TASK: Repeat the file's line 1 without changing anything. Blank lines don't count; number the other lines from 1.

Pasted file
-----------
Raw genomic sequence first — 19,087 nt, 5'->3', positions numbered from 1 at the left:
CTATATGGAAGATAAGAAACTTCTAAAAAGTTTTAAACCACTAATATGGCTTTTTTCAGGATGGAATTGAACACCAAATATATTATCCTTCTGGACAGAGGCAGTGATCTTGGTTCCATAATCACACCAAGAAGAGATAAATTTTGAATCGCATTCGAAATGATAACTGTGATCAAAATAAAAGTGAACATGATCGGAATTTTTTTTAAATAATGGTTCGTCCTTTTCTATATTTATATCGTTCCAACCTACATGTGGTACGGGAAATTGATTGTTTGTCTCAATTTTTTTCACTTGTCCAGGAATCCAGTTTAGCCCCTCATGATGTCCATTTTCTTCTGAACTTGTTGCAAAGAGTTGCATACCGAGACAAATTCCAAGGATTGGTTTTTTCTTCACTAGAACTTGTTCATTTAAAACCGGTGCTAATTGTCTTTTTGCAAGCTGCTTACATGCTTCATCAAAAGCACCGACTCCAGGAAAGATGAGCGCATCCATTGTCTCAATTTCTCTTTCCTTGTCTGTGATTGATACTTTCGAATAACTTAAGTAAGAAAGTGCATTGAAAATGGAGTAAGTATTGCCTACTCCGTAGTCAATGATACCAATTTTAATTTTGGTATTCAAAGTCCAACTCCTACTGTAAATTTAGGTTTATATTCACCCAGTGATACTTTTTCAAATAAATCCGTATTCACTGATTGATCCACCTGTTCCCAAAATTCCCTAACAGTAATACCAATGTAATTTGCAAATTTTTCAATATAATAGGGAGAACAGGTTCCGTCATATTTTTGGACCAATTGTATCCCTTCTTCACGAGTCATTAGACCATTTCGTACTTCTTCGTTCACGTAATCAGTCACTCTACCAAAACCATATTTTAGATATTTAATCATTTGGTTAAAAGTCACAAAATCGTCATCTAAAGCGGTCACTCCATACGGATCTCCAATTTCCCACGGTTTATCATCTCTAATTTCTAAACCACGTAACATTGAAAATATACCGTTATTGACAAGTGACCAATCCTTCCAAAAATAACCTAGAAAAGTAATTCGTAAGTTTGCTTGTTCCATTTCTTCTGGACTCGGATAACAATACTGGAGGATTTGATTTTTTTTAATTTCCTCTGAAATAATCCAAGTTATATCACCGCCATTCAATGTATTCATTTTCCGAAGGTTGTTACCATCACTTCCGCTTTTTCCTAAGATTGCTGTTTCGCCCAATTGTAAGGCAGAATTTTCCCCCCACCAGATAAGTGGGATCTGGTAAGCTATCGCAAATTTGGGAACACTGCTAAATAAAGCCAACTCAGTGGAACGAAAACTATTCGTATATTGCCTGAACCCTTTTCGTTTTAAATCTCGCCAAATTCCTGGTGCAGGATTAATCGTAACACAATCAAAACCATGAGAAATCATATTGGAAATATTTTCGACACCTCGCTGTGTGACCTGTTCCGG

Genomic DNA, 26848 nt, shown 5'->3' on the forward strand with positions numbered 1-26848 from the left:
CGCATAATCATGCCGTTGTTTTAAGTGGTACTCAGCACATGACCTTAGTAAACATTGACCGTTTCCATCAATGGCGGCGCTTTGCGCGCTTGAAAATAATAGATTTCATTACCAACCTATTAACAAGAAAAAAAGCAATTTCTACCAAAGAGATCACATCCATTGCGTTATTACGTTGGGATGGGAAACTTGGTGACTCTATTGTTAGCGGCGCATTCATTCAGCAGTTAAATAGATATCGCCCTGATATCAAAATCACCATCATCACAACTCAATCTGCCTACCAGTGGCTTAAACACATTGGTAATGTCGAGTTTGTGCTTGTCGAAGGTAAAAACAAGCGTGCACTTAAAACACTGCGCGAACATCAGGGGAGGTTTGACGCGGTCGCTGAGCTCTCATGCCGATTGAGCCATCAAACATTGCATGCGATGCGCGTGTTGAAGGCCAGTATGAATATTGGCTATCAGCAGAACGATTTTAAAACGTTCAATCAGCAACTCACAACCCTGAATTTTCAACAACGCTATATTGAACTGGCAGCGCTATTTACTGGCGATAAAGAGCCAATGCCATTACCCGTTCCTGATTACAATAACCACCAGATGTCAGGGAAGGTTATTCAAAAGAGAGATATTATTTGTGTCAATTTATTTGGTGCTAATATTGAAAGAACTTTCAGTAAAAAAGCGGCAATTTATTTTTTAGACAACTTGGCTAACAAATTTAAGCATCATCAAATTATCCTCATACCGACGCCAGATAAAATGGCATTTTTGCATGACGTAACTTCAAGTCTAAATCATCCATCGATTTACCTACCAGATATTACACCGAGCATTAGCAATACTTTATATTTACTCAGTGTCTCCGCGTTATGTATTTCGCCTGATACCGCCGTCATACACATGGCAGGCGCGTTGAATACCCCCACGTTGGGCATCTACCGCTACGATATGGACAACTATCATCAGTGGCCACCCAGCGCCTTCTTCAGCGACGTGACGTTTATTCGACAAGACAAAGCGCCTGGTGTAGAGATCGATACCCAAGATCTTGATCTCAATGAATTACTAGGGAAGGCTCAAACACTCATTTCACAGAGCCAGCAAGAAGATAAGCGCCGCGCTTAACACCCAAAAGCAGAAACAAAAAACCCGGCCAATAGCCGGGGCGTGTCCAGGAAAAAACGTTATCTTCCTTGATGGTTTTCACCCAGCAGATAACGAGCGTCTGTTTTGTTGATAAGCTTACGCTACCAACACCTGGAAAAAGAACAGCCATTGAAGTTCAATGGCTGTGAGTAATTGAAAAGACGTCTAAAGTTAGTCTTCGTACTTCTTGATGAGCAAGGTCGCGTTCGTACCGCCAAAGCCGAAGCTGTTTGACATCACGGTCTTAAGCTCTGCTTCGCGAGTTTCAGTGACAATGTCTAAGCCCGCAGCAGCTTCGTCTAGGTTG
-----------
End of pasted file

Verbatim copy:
Raw genomic sequence first — 19,087 nt, 5'->3', positions numbered from 1 at the left: